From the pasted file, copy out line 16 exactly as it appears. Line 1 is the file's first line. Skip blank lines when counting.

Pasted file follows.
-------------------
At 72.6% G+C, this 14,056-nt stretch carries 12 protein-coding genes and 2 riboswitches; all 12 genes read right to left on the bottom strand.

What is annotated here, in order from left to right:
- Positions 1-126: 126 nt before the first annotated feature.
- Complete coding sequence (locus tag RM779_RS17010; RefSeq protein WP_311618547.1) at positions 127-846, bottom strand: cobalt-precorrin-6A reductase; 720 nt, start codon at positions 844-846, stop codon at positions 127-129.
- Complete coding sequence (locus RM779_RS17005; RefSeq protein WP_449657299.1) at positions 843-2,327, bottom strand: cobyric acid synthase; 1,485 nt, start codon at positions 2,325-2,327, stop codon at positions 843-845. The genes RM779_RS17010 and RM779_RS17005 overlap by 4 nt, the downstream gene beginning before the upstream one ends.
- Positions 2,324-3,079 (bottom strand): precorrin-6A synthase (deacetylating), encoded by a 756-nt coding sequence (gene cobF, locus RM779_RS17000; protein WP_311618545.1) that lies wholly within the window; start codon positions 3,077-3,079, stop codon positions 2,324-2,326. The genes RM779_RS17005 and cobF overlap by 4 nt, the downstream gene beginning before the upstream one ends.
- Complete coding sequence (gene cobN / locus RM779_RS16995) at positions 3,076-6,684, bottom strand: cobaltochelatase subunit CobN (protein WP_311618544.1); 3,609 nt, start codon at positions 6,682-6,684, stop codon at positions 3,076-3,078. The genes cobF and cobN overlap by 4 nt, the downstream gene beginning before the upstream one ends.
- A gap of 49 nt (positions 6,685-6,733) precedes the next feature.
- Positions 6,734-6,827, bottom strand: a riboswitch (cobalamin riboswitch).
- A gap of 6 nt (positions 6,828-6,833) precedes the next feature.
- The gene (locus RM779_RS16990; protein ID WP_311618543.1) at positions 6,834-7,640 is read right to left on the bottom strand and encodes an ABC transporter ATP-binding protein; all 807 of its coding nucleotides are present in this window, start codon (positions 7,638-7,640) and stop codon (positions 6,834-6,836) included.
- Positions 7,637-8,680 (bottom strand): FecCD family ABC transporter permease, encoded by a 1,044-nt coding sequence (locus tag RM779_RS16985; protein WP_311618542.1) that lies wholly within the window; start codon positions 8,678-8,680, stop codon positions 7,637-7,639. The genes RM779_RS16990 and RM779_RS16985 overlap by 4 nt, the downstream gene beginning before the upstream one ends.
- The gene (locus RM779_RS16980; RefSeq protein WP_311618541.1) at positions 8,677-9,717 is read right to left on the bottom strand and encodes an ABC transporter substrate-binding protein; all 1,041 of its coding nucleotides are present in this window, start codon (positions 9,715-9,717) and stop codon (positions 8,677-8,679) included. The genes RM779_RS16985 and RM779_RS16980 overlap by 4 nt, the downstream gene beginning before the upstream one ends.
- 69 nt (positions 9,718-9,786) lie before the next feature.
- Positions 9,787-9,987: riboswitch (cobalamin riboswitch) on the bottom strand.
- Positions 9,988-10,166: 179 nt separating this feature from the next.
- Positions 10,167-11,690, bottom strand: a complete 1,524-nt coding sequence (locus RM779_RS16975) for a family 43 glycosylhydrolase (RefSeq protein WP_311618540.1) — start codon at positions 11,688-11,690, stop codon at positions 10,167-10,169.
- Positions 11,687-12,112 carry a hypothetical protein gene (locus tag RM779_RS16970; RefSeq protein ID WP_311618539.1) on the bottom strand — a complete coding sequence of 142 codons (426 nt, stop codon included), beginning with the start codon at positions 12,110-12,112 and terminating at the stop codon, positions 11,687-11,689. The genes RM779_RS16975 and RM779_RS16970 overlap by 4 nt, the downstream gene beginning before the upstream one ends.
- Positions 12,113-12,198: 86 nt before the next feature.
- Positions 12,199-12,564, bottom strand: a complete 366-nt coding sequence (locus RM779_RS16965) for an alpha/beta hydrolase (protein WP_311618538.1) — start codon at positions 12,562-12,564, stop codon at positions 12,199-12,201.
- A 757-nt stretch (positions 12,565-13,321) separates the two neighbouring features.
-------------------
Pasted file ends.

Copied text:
- Positions 9,988-10,166: 179 nt separating this feature from the next.